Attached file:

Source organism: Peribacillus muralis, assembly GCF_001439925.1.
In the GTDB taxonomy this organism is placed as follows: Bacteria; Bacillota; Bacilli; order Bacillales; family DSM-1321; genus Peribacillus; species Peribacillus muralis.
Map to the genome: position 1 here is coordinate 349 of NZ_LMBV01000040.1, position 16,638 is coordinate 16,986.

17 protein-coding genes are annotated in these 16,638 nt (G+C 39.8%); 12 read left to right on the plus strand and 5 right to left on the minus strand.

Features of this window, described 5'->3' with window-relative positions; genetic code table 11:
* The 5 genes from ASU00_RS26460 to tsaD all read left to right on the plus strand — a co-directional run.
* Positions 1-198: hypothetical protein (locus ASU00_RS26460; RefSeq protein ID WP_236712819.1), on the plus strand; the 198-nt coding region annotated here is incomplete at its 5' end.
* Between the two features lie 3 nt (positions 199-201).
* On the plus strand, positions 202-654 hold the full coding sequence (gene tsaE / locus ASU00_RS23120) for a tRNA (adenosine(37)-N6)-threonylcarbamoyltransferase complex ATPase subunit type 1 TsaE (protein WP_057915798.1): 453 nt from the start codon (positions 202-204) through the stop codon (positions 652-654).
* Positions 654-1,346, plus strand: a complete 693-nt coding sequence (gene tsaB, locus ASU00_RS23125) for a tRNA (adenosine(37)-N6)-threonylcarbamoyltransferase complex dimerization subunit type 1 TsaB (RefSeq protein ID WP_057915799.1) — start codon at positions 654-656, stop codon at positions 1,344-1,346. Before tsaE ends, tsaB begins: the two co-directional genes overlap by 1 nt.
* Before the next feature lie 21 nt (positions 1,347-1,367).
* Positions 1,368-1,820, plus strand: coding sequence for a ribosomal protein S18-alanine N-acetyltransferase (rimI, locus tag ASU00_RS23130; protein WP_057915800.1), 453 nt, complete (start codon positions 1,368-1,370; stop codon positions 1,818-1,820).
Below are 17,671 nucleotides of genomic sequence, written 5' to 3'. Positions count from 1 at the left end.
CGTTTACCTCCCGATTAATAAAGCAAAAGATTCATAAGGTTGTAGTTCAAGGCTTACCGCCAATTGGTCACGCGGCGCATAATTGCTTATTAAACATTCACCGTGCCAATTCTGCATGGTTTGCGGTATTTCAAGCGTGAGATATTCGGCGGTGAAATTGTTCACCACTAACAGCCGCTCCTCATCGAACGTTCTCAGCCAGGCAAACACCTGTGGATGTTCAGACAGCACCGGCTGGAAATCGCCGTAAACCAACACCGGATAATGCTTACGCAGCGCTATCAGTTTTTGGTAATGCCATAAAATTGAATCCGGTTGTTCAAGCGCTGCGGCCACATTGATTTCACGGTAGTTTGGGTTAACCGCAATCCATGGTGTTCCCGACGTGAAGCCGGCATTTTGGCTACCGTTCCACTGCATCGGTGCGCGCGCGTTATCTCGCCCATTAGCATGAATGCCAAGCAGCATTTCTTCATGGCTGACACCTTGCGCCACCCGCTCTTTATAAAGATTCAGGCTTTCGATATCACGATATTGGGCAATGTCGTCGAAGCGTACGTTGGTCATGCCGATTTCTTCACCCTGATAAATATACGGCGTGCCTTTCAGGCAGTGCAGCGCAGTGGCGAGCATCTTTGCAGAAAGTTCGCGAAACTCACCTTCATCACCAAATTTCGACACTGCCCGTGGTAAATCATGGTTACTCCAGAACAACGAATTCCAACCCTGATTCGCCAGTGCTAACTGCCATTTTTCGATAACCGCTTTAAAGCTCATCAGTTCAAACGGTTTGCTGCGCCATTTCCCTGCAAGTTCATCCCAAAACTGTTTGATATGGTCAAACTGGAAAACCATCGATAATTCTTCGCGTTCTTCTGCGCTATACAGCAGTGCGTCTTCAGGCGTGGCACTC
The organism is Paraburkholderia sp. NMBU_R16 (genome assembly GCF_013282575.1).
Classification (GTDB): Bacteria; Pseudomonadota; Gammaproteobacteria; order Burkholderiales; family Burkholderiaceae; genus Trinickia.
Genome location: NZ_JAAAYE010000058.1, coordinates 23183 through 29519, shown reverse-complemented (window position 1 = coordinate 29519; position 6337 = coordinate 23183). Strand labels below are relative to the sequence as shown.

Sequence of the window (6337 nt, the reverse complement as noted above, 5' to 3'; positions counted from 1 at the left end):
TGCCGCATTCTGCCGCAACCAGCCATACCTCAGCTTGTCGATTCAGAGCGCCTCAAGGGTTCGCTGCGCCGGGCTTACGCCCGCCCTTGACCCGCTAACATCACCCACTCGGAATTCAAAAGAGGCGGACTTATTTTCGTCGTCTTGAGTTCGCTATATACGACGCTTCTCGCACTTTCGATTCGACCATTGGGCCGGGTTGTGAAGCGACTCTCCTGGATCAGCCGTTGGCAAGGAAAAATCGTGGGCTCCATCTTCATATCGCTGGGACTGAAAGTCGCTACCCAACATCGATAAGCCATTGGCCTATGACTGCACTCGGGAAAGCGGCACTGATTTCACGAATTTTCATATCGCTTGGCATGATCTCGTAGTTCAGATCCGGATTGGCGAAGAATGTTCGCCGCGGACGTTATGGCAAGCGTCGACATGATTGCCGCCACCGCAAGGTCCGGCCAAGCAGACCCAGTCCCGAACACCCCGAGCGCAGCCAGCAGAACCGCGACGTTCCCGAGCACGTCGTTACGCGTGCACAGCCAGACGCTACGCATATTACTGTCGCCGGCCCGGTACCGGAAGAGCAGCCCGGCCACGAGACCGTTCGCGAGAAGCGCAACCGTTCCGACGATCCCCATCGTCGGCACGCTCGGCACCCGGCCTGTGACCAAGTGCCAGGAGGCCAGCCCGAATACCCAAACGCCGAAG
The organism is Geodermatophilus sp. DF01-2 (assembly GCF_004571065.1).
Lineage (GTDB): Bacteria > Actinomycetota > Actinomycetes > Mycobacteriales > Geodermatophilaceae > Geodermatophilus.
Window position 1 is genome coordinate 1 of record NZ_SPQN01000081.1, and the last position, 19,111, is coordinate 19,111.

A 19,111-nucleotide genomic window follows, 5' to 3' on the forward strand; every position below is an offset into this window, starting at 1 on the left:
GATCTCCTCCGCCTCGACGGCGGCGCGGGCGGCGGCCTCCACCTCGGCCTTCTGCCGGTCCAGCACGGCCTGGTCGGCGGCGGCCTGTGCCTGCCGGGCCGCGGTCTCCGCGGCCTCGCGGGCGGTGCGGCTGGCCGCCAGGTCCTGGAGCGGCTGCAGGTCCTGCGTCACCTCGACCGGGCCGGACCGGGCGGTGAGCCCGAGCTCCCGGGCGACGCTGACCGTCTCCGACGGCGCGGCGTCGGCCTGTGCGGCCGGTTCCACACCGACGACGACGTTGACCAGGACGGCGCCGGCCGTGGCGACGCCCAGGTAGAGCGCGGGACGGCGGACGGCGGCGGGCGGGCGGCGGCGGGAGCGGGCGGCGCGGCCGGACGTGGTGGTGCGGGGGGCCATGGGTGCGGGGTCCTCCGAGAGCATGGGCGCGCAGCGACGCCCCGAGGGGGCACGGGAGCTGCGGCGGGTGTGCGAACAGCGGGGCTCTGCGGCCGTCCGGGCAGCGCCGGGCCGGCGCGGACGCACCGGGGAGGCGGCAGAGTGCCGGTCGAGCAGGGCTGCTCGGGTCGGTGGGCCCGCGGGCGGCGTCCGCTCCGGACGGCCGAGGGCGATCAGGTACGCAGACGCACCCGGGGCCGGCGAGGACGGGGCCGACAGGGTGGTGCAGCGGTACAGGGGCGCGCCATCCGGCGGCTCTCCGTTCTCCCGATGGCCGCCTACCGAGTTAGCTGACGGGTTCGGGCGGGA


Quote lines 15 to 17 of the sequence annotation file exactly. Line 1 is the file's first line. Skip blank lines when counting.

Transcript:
The organism is Paraburkholderia sp. NMBU_R16 (genome assembly GCF_013282575.1).
Classification (GTDB): Bacteria; Pseudomonadota; Gammaproteobacteria; order Burkholderiales; family Burkholderiaceae; genus Trinickia.
Genome location: NZ_JAAAYE010000058.1, coordinates 23183 through 29519, shown reverse-complemented (window position 1 = coordinate 29519; position 6337 = coordinate 23183). Strand labels below are relative to the sequence as shown.